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When It Comes to Social and Environmental Transparency, Fashion Continues to Fall Short

Fashion Revolution’s annual index shows signs of progress, but the fallout from Covid-19 has revealed how much the industry still needs to improve.
Source: Courtesy
By
  • Sarah Kent

LONDON, United Kingdom — Fashion's annual transparency scorecard comes at a timely moment this year.

The financial fallout from efforts to contain Covid-19 have ripped through fashion’s supply chains in a stark reminder of the long-standing problems buried in the industry’s opaque and convoluted manufacturing base.

Since the pandemic forced high streets and malls across Europe and North America to close down, brands and retailers have cancelled billions of dollars worth of orders, refusing to take shipments already on the water and demanding steep discounts for goods that have already been produced. Millions of workers have already been laid off without pay in countries like Bangladesh and Vietnam, and major brands are facing mounting scrutiny for buying practices that labour organisations allege are opaque and unequal.

“Many of the world’s biggest fashion brands are evading responsibility and its associated costs in much the same way as they did following the Rana Plaza factory collapse in Bangladesh,” said Carry Somers, co-founder and global operations director of Fashion Revolution, a nonprofit whose annual Fashion Transparency Index has become a key benchmark for the famously secretive industry’s progress towards greater disclosure. “They may refer to these suppliers as partners on the social responsibility pages of their websites and their CSR reports… but really when it comes down to the wire, one of these partners pays the price, while the other one cuts and runs.”

This year’s report reveals substantial disclosure gaps that facilitate brands’ ability to engage in buying practices that leave suppliers and their employees at a significant disadvantage. Only 11 percent of the 250 brands included in this year’s study explain how they ensure labour costs are ring-fenced in their buying practices. Less than a quarter provided details about their approach to achieving a living wage within their supply chains, and only five have a time-bound, measurable roadmap that outlines how they plan to reach their goal.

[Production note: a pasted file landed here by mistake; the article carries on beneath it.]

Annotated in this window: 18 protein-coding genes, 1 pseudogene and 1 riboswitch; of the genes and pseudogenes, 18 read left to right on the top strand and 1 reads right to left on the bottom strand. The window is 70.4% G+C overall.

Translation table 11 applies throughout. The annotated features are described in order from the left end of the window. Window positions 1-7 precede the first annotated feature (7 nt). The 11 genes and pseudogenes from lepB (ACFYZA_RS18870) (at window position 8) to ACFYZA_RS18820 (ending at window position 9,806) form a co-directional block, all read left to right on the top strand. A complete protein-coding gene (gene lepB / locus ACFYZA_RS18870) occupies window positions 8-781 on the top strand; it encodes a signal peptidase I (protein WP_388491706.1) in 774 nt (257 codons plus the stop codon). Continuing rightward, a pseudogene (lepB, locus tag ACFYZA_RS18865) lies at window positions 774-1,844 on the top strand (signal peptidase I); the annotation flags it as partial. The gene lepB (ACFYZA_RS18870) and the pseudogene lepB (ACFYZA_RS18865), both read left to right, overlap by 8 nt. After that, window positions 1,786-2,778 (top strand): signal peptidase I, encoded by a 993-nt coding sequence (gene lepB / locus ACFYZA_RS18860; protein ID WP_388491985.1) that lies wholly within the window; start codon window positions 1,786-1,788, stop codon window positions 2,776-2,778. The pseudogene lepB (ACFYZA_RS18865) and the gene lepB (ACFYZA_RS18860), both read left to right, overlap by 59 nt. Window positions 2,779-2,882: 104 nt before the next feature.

Many of the world's biggest fashion brands are evading responsibility and its associated costs.

“This is having a really devastating impact on suppliers and particularly workers,” said Fashion Revolution’s policy director Sarah Ditty. “This pandemic shows exactly why transparency in the fashion industry is just so vital.”

Fashion Revolution was founded in the aftermath of the 2013 Rana Plaza disaster, which killed more than 1,000 garment workers in Bangladesh. Its report on the industry's transparency progress coincides with Fashion Revolution Week, established to commemorate the fatal accident and drive advocacy around fashion's environmental and social shortcomings.

This year, the industry is facing its largest humanitarian crisis since Rana Plaza, while also staring down a financial maelstrom that could prove worse than the Great Recession of 2008 and 2009. The situation has thrown into sharp relief many of the issues Fashion Revolution is focused on addressing.

Despite the industry's challenges, this year's report does show clear signs of progress. The average score rose to 23 percent, up two percentage points from last year. H&M group became the first brand ever to score above 70 percent, leading the pack. The fast fashion brand is often criticised for its performance on environmental and social issues, but it has also placed a growing emphasis on efforts to improve. This year, the company appointed its former sustainability chief, Helena Helmersson, as chief executive.

Luxury brands continue to underperform the leaders among their lower-priced competitors. Gucci is the highest-ranked within the cohort with a score of 48 percent. Ermenegildo Zegna is the only luxury company to provide a detailed list of its suppliers, a crucial step in ensuring accountability for brands' commitments to prevent abuses within their supply chains.

At the bottom end of the spectrum, online fast fashion brand Fashion Nova scored just 2 percent, while British competitor Pretty Little Thing came in at 9 percent. The lowest-ranked brands, including Tom Ford, Bally, Max Mara and Elie Tahari, scored 0 percent.

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